The uninformed will tell you that networking is only for sleazy loudmouths who have no time for junior-level contacts and strive only to hook big names. Don’t listen to them.
1. It’s crass. Sleazy, oily, unctuous—call it what you will. Many people consider networking to be inherently selfish and think that the only people who engage in the practice are no more than shameless careerists. Some of them certainly are; you’ll spot them working the room at your next conference, business cards and practiced smile at the ready. But take another look around the room: They are the exception, not the rule.
More to the point, they’re doing it wrong. The purpose of networking isn’t just to boost your card collection or LinkedIn connection total. Rather, it’s to forge meaningful relationships that you can rely on—and that can rely on you—for introductions, collaborations and referrals. There’s nothing crass about that.
2. Size matters. Well, not size alone, at least. A large network of weak connections that spans multiple industries might help you if you’re looking for your next job, but a smaller, more clearly defined ?relationship web? is a much more powerful tool for driving business. Say, you’re a VP of sales at a SaaS firm. A well-curated and cared for network of customers and other niche professionals is the best path to new business and strategic partnerships. The right size is the size that’s right for you and your goals.
3. Extroverts win, introverts lose. Anyone familiar with sales talk will recognize the hunter vs. farmer dichotomy. Hunters (that is, extroverts), so the theory goes, live for the chase and thrive on bagging new connections, while farmers (introverts) focus on cultivating their existing network of deeper, more meaningful relationships. Both have a place on any sales team, and both can be successful networkers. The key is playing to your strength.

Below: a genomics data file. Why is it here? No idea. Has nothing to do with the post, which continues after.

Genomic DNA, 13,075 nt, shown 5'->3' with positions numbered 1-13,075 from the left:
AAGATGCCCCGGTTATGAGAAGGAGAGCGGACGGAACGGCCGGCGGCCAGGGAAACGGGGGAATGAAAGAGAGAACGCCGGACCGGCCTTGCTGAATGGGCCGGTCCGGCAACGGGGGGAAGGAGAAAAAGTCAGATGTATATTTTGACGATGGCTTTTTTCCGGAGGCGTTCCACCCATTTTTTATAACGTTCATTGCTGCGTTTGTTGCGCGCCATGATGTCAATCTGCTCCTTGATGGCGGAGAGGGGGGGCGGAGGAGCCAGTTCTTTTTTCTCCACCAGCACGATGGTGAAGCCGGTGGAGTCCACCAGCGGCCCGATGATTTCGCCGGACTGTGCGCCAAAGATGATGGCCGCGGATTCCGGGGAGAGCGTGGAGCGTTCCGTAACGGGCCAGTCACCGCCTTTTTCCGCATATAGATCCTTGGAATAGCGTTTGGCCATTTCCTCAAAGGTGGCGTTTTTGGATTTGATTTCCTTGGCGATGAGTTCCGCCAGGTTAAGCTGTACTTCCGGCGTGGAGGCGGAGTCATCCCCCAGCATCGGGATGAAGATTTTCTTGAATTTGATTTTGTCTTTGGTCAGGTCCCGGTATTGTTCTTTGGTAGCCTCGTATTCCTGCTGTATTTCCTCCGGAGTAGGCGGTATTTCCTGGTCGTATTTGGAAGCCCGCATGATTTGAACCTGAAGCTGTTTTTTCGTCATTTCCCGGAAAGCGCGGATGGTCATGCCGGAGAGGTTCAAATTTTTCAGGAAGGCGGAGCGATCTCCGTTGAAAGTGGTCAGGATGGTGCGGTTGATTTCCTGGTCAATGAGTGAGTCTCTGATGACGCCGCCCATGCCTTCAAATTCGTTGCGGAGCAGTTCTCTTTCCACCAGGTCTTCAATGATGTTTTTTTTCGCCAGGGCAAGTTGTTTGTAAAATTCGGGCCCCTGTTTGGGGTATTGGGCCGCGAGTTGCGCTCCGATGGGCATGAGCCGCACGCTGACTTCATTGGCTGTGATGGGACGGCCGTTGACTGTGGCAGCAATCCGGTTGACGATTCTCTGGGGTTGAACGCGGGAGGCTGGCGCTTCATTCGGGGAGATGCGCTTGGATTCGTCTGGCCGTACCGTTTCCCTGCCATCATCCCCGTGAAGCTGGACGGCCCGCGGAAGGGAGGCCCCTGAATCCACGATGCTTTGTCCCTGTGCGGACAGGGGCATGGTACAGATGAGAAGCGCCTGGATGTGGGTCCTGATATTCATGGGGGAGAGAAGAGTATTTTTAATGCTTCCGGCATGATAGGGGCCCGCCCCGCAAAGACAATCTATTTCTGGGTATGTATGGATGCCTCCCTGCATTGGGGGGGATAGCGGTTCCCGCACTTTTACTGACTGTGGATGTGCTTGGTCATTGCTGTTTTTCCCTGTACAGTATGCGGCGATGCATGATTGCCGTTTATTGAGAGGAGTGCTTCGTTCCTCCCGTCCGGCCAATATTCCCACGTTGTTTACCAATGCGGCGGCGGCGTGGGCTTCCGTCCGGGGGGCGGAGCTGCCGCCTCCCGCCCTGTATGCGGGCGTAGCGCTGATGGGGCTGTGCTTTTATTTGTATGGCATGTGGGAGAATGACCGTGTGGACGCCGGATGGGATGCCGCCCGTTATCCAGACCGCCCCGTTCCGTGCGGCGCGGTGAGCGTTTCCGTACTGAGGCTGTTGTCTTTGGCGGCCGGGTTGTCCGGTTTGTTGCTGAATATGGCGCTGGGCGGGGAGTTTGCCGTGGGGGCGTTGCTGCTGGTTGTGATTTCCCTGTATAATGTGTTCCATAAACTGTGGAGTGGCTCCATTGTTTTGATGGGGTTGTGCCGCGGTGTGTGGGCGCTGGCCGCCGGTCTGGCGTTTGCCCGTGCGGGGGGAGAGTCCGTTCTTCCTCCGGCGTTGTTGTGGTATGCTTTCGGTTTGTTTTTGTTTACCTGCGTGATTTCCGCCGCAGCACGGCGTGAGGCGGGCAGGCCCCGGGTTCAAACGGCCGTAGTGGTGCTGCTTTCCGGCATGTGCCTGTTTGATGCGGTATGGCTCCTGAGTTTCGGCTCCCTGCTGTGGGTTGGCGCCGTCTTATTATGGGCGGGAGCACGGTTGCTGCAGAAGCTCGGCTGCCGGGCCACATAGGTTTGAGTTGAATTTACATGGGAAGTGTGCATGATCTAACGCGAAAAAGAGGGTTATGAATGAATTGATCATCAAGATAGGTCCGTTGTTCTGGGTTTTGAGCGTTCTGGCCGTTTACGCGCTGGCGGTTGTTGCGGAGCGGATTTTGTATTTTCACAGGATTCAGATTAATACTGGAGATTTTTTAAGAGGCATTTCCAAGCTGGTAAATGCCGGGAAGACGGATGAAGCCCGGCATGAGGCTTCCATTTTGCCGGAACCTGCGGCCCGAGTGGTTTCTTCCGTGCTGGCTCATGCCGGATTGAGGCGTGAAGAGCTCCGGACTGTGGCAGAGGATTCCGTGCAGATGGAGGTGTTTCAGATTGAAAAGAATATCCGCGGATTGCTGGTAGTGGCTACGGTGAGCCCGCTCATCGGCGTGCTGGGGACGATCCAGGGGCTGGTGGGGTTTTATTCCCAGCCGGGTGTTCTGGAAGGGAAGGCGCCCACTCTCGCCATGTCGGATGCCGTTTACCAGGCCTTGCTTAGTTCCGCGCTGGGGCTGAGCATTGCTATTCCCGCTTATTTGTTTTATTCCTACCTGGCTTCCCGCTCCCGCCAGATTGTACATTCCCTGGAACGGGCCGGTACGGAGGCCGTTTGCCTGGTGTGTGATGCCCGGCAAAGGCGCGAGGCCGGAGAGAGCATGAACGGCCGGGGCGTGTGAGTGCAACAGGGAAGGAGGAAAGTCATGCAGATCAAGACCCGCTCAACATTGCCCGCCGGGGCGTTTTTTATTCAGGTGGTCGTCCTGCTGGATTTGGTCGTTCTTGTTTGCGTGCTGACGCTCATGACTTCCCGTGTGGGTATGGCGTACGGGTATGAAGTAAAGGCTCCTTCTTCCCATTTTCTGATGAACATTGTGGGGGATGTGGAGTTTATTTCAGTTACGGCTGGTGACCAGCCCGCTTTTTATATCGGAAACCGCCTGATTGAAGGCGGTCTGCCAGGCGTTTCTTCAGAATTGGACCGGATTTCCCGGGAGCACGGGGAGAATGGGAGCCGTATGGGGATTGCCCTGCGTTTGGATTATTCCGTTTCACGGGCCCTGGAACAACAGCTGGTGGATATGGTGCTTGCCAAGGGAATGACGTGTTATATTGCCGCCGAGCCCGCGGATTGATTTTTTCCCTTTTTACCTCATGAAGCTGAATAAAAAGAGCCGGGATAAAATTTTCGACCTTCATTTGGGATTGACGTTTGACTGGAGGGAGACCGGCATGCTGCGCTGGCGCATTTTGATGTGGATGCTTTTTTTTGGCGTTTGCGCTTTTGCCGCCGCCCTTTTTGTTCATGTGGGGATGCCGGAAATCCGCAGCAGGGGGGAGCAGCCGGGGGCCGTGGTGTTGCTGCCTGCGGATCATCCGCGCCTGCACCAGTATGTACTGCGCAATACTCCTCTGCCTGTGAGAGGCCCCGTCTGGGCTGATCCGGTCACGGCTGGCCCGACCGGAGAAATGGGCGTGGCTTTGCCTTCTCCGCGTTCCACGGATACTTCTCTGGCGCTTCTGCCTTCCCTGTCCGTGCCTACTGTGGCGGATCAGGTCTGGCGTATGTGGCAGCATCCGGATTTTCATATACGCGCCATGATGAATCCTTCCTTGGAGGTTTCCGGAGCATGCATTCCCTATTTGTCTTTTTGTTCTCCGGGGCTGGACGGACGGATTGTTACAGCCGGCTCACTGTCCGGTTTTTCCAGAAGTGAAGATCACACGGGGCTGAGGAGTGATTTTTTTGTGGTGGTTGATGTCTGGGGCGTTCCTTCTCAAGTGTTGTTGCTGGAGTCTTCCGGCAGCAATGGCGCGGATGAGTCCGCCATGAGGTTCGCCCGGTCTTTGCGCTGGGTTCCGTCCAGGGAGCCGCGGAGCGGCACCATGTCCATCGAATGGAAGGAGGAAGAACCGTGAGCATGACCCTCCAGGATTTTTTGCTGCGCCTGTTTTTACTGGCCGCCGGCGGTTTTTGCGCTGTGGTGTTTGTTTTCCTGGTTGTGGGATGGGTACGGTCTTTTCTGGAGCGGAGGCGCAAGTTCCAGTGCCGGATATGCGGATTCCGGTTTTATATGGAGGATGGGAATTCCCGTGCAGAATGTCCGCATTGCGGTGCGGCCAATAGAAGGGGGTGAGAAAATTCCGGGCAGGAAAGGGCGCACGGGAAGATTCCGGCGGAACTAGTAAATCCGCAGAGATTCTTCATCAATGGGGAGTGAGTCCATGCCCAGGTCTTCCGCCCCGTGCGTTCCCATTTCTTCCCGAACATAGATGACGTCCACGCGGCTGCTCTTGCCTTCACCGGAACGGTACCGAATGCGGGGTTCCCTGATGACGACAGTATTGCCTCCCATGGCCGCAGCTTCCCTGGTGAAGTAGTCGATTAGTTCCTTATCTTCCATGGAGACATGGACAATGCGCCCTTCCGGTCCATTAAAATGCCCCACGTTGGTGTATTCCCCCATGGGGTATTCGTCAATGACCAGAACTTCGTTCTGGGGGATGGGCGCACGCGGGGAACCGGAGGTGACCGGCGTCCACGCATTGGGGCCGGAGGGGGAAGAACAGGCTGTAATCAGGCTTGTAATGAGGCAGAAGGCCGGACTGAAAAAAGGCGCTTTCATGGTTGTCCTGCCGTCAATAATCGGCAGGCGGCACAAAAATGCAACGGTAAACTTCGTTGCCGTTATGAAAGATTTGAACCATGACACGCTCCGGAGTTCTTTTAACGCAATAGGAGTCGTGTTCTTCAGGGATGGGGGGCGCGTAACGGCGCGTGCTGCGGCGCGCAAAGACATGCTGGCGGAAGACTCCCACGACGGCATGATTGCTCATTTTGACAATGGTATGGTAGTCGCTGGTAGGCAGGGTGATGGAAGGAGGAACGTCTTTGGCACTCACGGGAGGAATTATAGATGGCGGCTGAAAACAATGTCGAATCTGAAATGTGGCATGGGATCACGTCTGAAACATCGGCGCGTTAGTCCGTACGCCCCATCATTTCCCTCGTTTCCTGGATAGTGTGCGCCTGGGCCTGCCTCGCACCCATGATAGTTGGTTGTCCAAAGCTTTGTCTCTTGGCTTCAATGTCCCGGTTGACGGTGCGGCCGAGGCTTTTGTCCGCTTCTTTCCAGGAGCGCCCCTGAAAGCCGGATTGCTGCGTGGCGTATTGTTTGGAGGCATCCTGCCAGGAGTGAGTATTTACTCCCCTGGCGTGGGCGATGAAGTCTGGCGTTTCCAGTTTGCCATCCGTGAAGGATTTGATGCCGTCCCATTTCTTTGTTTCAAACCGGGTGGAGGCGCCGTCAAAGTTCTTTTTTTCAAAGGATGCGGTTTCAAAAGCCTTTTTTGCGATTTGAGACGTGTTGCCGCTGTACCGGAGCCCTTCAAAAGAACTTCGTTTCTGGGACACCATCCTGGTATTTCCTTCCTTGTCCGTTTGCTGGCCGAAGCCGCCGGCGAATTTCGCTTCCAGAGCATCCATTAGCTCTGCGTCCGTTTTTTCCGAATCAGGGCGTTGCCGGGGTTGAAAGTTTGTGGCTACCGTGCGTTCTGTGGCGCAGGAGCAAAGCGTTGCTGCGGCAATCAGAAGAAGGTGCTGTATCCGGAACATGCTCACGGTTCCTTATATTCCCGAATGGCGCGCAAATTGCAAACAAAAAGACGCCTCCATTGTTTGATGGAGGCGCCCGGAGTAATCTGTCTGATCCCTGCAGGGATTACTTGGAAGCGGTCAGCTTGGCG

4. Only hook the big fish. Why bother connecting with someone who can’t offer me a job or help me land new business? One of the most frequently repeated networking questions may also be the most destructive. It’s based on the terribly wrongheaded assumption that gaining immediate value is the sole purpose of working connections. Yes, those who can help immediately are certainly valuable, but less so if they distract you from chatting up that junior analyst fresh out of school. Connections, more often than not, are investments, and when that junior analyst leaves to found her own start-up, you’ll be glad you put yourself in position to cash in.
5. No one wants to help you. “Hi Tom. We met at SXSW last month, and I really enjoyed your panel on mobile advertising. If you have a moment, I’d love to get some additional insight on that.” How would you feel if you found this email in your inbox? Annoyed? A little flattered? Maybe even excited about talking to someone who’s interested in your work? Fact is, for most, it’s the last one. And yet, people continue to think that asking for help only annoys others. Frame your request politely and make it clear you value that connection’s time, and you’ll almost certainly get what you’re looking for.
The Takeaway. A robust and well-curated network is the most powerful tool in your professional arsenal. Don’t let bad advice and the preconceived notions of others stop you from using it to the best advantage.